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The NYT reports that China's government signed a deal with the state of California and General Electric to provide engineering expertise and high tech parts for the construction of high-speed rail. This is a fascinating and totally predictable story which cause great pain to many purveyors of the economic conventional wisdom (CW).

China has been building high-speed trains, the United States hasn't. This means that the country has substantially more expertise in this area than the United States. As a result the transfer of this green technology will go from China to the United States, the opposite direction assumed by purveyors of the CW.

More generally, this story shows the absurdity of the assumption of the purveyors of the CW that somehow the U.S. will transfer all its grunt work (i.e. manufacturing) to the developing world and leave the high tech stuff for our smart workers. The reality is that the developing world has hundreds of millions of smart workers who are able to do everything that our smart workers do, but are willing to accept much lower wages. If we subject our more highly educated workers to the same sort of international competition as we have subjected our low-wage workers, they will also lose. This will only change when currencies adjust and wages in the developing world move closer to U.S. levels.

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Steven Pearlstein often has insightful columns, not today. He discusses a conference he attended in which a repeated theme was how the media contributed to the crisis with its poor reporting. He then comments: "although it's a bit overdone, I'll admit there is a dollop of truth in it."

A "dollop?" How about an enormous ocean full of truth to it and Pearlstein continues to contribute to the crisis today by covering up the earlier failure. He tells readers that:

"Three years after the onset of what was then thought of as the "subprime crisis," there remarkably is still no consensus on why it happened, who is to blame, how necessary the government bailouts were and what needs to be done to prevent such a cataclysm from happening again. Over time, the issues have been overwhelmed by populist anger, infused with political ideology, distorted by partisan maneuvering and special-interest pleading, and ultimately eclipsed by economic recovery."

Yeah, it's all really really complicated. Except it isn't.

Nationwide house prices had diverged from a 100-year long trend, increasing by more than 70 percent in real terms. There was no remotely plausible explanation for this run-up. What is hard to to understand to about this? What is complicated? Third grade arithmetic was all that was needed. It's simple, not complicated.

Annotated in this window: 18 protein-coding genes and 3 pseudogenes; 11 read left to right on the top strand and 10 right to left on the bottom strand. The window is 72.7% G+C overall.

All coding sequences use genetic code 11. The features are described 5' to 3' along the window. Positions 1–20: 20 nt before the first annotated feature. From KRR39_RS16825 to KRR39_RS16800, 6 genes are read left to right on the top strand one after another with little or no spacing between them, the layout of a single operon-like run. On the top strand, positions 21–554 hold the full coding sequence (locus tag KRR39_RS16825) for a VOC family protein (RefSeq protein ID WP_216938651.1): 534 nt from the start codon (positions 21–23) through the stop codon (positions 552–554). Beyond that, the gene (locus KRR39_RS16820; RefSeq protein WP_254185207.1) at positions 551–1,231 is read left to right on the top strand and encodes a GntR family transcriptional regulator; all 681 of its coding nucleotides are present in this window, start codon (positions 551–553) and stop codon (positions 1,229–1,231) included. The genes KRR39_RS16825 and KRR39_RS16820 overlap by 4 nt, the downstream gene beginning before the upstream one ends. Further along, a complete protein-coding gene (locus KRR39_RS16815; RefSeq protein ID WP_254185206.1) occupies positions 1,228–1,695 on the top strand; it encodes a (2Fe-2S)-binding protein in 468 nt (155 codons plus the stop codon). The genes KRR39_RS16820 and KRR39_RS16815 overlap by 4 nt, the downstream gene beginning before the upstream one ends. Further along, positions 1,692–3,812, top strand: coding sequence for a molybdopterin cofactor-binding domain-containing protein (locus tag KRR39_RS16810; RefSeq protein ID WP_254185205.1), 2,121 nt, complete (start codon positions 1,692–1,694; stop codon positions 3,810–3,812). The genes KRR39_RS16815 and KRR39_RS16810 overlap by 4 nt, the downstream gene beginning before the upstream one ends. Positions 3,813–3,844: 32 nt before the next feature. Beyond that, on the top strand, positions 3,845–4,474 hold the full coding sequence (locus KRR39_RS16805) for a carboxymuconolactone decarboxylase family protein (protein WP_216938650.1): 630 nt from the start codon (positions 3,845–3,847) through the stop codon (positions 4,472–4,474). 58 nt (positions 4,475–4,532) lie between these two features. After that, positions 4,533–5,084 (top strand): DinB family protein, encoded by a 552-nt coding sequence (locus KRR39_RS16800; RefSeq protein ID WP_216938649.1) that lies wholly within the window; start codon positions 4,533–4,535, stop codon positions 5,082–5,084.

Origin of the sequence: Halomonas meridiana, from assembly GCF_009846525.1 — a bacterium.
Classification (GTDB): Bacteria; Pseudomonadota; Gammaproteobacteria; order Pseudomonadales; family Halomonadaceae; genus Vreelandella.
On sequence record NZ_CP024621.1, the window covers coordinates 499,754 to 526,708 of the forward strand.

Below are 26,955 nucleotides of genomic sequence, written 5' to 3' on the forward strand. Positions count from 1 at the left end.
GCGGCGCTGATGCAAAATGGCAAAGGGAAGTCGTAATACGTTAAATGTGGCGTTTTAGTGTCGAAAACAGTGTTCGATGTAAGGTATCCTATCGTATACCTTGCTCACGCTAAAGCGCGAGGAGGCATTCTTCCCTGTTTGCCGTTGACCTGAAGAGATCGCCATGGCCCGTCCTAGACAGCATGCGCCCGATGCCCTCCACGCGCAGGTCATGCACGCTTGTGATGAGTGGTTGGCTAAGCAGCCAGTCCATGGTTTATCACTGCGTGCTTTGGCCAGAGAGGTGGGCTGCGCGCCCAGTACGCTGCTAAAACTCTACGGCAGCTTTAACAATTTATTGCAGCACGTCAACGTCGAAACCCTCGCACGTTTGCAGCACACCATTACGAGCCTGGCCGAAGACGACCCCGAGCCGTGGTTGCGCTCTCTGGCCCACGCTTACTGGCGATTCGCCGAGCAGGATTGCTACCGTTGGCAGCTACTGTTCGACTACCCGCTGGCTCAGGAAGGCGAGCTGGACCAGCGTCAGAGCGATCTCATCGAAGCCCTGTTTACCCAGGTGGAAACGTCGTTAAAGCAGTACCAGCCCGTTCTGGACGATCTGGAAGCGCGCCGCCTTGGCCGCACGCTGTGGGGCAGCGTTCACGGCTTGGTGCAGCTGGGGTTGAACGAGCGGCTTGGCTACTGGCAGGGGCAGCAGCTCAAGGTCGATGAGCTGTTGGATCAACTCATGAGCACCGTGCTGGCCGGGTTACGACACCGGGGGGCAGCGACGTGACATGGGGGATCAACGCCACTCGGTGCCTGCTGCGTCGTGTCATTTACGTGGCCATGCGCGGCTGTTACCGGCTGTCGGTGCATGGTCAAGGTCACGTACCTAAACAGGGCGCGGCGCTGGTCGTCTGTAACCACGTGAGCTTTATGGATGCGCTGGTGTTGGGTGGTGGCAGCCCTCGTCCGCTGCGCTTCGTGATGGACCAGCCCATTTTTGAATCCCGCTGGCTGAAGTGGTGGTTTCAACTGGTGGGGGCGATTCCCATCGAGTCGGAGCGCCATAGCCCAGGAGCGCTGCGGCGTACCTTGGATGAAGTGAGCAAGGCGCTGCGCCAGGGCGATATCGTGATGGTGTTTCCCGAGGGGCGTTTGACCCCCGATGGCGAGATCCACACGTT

The run-up in house prices was driving the economy. This was also really easy to see. The government publishes GDP data every quarter. The data showed that housing construction had exploded as a share of the economy. You just had to look at the data. It's simple, not complicated.

The data also showed that consumption was booming and savings had fallen to near zero. This was driven by the well-known housing wealth effect. It's simple, not complicated.

It was also easy to see the explosion in subprime and Alt-A loans that people were using to buy homes they could not otherwise afford. These loans were sure to reset at higher interest rates. This works until house prices stop rising. It's simple, not complicated.

And, it was easy to see that house prices would stop rising. Vacancy rates were running at record levels. There is a concept called "supply and demand" in economics and the data showed that we had serious amounts of excess supply. It's simple, not complicated.

And when house prices started to fall, we knew that millions of loans would go bad, construction would plummet and consumption would fall back to more normal levels. This implied a really bad recession and serious financial problems. It's simple, not complicated.

So, Pearlstein is badly misleading reading when he tells us that it is all very complicated. Obviously the buffoons and hacks who either could not see the bubble or deliberately misled the public about it have good reason to tell everyone that it is all very complicated, but it isn't and was not. They did not do their job.

Include the Post high on the list of those who did not do their job. They had no space in their pages for anyone warning of the dangers of the bubble. The paper's main source for information on the housing market was David Lereah, the chief economist of the National Association of Realtors and the author of Why the Real Estate Boom Will Not Bust and How You Can Profit From it.

The Post and the rest of the media failed disastrously at their job to inform the public and they continue to do so. It's simple, not complicated.

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David Leonhardt had a column discussing overuse of expensive medical care in the NYT today. Remarkably, this discussion did not mention the effect of patents in complicated decisions on treatment and raising costs.

Patents are essential to this discussion for two reasons. First, drugs and medical tests that are very expensive are generally expensive because of government granted patent monopolies, not their inherent cost. For example, a new generation of cancer drugs that can cost tens of thousands per year would be relatively cheap in the absence of patent protection. These drugs were expensive to develop, but once they have been developed, the production is cheap. By forcing patients to pay the high patent protected price, an otherwise simple decision (use the cheap drug) can instead be made very complicated.